Note how, in the above, God communicates His “grace of truth” which allows the soul to see everything as it truly is, without deceit or darkness. This is not just an intellectual understanding, however – it rather should be understood as an active illumination – an illumination that changes the person. It is a new level of awareness, of consciousness. Here is another interesting thing – this illumination leads quite naturally to detachment. By this new seeing of the emptiness of things, the soul naturally “feels detachment” from them. There is no mention of an arduous striving by willpower alone to obtain detachment, but rather detachment is achieved by the grace of truth, of illumination, of seeing clearly.

However, to obtain the active effects of this grace fully requires some work on our behalf. Again, from Servant of God Luisa Piccarreta:

While the soul experiences this state, God communicates his grace, the grace of true and eternal love […] I limit myself to adding that grace anticipates the soul, it arouses it, but only when the soul masticates and digests these truths, as the body consumes and digests food, does the grace communicated to them enter to take possession of the soul. This is why not everyone receives the effects described above, for some let such grace escape their minds like bright flashes, and they fail to make any room for it.

Diary of Luisa Piccareta, Vol VII, February 28, 1906 – as presented on page 463 of the thesis “The gift of living in the Divine Will in the writings of Luisa Piccarreta” by Fr Joseph Leo Iannuzzi

We receive the grace of truth from God, but it is up to us to digest and masticate these truths. Mastication brings to mind what cattle do when they chew their food for hours on end. We, too, must take the time with the realities of the Kingdom, which, by grace, God lovingly shows us. Taking this time is a genuine process of metanoia, of repentance. We allow God’s truth to fill us and change us when we meditate on His Word.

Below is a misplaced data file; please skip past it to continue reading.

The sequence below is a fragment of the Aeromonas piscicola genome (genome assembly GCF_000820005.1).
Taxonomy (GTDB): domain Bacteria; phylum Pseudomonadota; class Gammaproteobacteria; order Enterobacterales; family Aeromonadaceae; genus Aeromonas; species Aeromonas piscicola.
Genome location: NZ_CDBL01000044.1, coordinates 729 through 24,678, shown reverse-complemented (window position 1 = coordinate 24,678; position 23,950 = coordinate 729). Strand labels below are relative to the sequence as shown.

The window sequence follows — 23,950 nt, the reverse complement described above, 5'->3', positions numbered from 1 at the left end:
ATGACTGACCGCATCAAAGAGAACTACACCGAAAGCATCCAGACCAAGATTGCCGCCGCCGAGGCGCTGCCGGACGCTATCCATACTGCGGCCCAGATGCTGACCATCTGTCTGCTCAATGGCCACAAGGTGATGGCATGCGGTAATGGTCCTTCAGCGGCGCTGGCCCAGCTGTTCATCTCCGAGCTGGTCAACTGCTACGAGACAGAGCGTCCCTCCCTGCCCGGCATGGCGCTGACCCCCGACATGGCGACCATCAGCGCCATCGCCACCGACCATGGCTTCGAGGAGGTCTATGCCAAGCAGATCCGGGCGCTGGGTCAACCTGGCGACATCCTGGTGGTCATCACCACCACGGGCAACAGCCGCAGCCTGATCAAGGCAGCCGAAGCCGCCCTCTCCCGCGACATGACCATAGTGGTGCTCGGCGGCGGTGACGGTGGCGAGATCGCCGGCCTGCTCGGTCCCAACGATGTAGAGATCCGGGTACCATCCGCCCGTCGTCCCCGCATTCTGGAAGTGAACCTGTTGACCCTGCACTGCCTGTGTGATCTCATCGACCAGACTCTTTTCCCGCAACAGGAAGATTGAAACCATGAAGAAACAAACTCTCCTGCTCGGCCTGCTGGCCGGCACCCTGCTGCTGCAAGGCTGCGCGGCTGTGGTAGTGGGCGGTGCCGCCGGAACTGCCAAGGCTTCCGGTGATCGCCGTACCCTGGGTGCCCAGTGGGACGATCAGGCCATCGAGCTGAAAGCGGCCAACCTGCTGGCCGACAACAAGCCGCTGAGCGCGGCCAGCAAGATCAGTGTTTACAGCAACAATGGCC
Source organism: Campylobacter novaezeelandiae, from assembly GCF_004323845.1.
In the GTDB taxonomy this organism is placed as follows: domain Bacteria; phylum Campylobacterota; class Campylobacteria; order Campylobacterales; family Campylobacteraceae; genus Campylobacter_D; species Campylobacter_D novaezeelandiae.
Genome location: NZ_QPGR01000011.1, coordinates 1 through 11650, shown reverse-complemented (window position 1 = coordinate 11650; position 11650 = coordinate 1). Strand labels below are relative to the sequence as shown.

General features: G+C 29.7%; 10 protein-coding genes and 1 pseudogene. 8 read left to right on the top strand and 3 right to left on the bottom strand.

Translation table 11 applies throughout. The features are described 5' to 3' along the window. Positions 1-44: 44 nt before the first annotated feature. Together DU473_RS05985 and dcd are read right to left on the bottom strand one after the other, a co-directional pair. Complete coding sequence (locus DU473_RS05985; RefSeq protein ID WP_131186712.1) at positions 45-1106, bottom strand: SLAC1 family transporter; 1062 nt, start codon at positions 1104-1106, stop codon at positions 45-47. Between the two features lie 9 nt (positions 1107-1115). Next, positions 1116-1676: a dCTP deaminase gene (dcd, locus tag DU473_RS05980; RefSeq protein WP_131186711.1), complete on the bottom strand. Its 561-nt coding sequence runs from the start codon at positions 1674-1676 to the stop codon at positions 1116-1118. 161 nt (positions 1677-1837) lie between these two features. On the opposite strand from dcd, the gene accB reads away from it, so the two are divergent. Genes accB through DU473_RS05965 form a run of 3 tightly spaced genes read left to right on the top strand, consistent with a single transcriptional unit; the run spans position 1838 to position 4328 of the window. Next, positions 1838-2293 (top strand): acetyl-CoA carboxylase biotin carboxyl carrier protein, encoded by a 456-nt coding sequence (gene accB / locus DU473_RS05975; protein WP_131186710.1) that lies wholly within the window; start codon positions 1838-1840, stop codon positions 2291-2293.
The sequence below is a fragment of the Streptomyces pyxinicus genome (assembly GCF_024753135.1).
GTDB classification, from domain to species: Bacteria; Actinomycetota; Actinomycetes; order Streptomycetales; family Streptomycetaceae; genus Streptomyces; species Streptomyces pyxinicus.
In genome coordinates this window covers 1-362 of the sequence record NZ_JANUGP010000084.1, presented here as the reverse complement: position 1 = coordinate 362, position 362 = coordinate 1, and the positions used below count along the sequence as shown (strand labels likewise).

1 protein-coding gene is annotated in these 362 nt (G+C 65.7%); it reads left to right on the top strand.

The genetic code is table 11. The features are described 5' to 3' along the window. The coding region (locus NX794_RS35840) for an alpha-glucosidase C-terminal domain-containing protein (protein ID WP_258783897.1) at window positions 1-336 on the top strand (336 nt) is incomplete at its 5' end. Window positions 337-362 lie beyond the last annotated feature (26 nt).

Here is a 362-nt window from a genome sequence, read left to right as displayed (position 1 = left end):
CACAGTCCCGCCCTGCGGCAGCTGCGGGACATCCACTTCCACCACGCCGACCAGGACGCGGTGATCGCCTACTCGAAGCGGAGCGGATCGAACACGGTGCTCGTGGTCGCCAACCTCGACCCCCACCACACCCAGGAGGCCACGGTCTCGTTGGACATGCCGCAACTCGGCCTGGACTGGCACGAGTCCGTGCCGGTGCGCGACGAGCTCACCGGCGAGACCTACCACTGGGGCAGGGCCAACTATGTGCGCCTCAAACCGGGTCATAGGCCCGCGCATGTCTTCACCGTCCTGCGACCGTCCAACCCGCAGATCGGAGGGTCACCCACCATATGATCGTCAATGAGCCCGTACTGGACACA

These considerations highlight the importance of a regular practice of meditation, where we turn over the truths of God in our minds and hearts. But not only the revelations of God, but also the truths about ourselves, creation, and others in His light. We must spend time examining our reactions to the world around us and our various levels of resistance to the will of God, which in our ordinary, day-to-day lives, He presents to us. Our opposition to reality, His Will, reveals our attachments and our idols, those things which block us from a life of peace and rejoicing in God’s continual presence.

A hurried and harrassed life, the constant absorption of news and information, and a life of unchecked consumption are all barriers to both hearing and digesting Christ’s Truth, which he gracefully gives to those who ask of it. As St John the Evangelist told us, Christ is the light of the world who leads us, through the Spirit, to clear seeing, to illumination, and enlightenment. But we need to create the time and space to allow the profound truths of the Gospel to not just settle in our mind like dust on the surface of a bench, but rather seep into our heart and being so that we may “wake up” and truly understand.